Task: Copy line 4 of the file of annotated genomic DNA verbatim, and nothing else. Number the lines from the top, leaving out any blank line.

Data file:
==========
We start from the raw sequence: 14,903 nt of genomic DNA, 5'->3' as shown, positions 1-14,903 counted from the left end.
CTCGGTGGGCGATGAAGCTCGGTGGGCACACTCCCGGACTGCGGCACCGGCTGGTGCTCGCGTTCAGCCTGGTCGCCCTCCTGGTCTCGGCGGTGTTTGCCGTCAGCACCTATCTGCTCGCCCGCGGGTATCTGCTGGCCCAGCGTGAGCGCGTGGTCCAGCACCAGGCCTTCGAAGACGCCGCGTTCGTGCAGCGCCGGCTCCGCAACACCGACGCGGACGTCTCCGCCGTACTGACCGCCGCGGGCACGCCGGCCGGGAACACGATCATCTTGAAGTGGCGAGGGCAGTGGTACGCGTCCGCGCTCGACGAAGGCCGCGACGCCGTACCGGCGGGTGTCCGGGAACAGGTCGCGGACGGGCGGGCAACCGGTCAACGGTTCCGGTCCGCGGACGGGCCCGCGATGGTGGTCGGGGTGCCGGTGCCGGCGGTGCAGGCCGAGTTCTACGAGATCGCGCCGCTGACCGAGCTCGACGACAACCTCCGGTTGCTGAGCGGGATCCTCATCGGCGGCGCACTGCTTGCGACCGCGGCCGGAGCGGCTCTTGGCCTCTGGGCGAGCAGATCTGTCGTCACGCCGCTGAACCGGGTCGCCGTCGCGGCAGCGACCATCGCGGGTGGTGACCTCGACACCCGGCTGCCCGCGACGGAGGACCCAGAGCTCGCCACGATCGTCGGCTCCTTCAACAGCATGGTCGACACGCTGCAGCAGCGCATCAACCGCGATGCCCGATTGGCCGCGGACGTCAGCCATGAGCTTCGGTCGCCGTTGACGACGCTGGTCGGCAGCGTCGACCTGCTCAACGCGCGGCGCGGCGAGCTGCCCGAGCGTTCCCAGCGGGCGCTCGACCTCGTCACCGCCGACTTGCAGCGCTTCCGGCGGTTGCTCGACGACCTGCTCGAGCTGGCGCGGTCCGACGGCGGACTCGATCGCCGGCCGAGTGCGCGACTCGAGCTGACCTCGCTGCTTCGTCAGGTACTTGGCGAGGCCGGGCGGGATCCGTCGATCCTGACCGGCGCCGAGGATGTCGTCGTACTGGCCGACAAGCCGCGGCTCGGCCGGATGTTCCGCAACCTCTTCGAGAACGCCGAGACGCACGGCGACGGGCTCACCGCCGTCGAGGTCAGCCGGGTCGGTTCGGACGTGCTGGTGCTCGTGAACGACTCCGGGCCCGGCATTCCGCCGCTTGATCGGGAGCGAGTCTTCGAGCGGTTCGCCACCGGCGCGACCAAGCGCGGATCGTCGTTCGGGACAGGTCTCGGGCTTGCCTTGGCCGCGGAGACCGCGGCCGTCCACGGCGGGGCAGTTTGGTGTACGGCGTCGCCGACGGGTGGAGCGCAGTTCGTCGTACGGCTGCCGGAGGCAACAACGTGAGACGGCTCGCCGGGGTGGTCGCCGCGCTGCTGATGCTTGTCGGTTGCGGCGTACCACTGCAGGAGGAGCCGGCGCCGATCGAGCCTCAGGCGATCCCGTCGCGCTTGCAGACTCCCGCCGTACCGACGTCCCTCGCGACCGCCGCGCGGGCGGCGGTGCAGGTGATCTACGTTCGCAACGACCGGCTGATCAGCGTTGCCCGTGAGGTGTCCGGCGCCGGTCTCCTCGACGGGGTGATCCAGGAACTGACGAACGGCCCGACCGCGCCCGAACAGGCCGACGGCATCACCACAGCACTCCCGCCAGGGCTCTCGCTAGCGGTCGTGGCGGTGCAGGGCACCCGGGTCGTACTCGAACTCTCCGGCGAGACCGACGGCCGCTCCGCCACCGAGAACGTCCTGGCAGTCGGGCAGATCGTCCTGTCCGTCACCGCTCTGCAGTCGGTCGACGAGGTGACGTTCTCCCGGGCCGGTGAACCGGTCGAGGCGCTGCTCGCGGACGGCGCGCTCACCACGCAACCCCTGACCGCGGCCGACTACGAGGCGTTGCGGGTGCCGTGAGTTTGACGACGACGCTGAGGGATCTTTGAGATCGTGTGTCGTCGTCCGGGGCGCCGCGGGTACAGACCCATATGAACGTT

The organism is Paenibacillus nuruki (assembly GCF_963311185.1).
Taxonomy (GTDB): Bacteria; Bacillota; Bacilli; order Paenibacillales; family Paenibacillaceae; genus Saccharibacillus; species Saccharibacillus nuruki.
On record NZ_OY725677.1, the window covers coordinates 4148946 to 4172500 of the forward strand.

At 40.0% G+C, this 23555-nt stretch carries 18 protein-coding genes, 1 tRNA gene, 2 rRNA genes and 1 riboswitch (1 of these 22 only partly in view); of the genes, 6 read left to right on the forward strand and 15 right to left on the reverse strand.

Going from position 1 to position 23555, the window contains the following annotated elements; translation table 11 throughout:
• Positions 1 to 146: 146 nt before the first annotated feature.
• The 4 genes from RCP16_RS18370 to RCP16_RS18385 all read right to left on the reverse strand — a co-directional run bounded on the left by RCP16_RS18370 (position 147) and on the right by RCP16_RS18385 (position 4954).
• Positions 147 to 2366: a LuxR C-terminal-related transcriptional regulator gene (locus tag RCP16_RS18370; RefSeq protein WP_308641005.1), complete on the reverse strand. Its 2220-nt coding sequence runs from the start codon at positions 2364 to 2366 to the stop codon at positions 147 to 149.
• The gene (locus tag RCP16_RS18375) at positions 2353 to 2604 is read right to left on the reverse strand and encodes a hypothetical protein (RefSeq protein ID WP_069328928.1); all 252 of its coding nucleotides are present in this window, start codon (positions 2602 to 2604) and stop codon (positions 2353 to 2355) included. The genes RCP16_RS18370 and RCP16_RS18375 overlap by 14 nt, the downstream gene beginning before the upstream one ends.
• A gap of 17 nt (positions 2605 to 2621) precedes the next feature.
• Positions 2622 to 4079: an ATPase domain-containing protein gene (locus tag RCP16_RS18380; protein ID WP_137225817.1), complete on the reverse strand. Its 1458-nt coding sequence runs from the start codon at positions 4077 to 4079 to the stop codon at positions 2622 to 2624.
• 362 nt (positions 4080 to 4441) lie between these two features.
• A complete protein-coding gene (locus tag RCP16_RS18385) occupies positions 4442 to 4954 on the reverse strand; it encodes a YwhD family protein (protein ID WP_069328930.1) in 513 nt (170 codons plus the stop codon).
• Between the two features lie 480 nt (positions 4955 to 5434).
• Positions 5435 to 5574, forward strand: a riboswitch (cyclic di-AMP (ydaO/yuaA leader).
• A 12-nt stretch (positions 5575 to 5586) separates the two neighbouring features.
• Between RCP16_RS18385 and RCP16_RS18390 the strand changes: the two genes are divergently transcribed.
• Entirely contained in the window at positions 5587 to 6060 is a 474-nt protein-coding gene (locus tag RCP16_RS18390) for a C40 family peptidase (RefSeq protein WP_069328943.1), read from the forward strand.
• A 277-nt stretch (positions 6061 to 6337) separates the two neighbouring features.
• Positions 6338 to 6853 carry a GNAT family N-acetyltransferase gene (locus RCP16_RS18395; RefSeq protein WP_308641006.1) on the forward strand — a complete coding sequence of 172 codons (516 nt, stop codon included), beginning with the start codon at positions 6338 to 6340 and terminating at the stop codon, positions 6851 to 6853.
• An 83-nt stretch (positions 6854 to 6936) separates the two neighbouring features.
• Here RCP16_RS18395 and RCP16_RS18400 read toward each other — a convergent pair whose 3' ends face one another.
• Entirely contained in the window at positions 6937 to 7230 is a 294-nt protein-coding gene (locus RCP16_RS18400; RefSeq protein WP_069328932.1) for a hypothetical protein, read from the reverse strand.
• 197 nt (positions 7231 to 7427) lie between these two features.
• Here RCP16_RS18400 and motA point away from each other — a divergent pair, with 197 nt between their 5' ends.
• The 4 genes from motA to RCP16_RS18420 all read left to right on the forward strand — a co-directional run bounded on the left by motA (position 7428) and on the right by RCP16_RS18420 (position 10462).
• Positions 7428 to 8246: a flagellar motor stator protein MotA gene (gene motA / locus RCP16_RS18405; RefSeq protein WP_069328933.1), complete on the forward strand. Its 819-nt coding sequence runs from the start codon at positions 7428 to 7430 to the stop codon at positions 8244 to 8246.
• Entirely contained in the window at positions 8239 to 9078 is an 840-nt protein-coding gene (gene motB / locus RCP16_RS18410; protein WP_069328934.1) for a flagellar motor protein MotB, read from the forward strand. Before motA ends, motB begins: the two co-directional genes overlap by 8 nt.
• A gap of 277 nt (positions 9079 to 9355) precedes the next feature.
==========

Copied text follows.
Taxonomy (GTDB): Bacteria; Bacillota; Bacilli; order Paenibacillales; family Paenibacillaceae; genus Saccharibacillus; species Saccharibacillus nuruki.